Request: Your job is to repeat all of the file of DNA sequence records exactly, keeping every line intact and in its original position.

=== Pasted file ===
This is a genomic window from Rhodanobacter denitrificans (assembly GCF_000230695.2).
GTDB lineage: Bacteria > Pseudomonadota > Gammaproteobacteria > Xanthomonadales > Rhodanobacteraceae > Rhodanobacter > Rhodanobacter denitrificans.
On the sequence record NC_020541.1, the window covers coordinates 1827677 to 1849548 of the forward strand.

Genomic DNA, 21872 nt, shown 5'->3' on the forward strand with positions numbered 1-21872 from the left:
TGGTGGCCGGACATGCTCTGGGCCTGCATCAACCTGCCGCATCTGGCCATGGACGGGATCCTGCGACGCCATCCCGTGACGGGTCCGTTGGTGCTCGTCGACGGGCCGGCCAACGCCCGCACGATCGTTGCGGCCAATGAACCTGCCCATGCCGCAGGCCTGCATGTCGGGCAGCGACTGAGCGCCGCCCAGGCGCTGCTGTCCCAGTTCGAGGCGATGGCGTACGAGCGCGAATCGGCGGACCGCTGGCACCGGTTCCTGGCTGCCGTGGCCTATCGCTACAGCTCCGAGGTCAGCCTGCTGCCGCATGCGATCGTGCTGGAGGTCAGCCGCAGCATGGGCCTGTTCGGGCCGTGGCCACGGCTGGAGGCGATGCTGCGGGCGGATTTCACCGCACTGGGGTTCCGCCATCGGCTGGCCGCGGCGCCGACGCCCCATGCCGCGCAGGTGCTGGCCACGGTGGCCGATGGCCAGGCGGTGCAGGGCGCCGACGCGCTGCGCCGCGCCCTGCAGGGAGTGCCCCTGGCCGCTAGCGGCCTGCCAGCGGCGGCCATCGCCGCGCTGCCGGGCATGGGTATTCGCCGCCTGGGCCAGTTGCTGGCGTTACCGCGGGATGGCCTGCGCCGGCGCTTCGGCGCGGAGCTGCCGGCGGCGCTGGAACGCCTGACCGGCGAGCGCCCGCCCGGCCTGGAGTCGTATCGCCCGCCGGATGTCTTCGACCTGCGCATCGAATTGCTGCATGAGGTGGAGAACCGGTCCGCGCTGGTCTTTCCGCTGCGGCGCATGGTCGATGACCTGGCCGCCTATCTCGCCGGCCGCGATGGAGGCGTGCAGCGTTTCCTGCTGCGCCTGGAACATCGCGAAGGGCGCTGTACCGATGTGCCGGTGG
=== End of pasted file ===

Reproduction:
This is a genomic window from Rhodanobacter denitrificans (assembly GCF_000230695.2).
GTDB lineage: Bacteria > Pseudomonadota > Gammaproteobacteria > Xanthomonadales > Rhodanobacteraceae > Rhodanobacter > Rhodanobacter denitrificans.
On the sequence record NC_020541.1, the window covers coordinates 1827677 to 1849548 of the forward strand.

Genomic DNA, 21872 nt, shown 5'->3' on the forward strand with positions numbered 1-21872 from the left:
TGGTGGCCGGACATGCTCTGGGCCTGCATCAACCTGCCGCATCTGGCCATGGACGGGATCCTGCGACGCCATCCCGTGACGGGTCCGTTGGTGCTCGTCGACGGGCCGGCCAACGCCCGCACGATCGTTGCGGCCAATGAACCTGCCCATGCCGCAGGCCTGCATGTCGGGCAGCGACTGAGCGCCGCCCAGGCGCTGCTGTCCCAGTTCGAGGCGATGGCGTACGAGCGCGAATCGGCGGACCGCTGGCACCGGTTCCTGGCTGCCGTGGCCTATCGCTACAGCTCCGAGGTCAGCCTGCTGCCGCATGCGATCGTGCTGGAGGTCAGCCGCAGCATGGGCCTGTTCGGGCCGTGGCCACGGCTGGAGGCGATGCTGCGGGCGGATTTCACCGCACTGGGGTTCCGCCATCGGCTGGCCGCGGCGCCGACGCCCCATGCCGCGCAGGTGCTGGCCACGGTGGCCGATGGCCAGGCGGTGCAGGGCGCCGACGCGCTGCGCCGCGCCCTGCAGGGAGTGCCCCTGGCCGCTAGCGGCCTGCCAGCGGCGGCCATCGCCGCGCTGCCGGGCATGGGTATTCGCCGCCTGGGCCAGTTGCTGGCGTTACCGCGGGATGGCCTGCGCCGGCGCTTCGGCGCGGAGCTGCCGGCGGCGCTGGAACGCCTGACCGGCGAGCGCCCGCCCGGCCTGGAGTCGTATCGCCCGCCGGATGTCTTCGACCTGCGCATCGAATTGCTGCATGAGGTGGAGAACCGGTCCGCGCTGGTCTTTCCGCTGCGGCGCATGGTCGATGACCTGGCCGCCTATCTCGCCGGCCGCGATGGAGGCGTGCAGCGTTTCCTGCTGCGCCTGGAACATCGCGAAGGGCGCTGTACCGATGTGCCGGTGG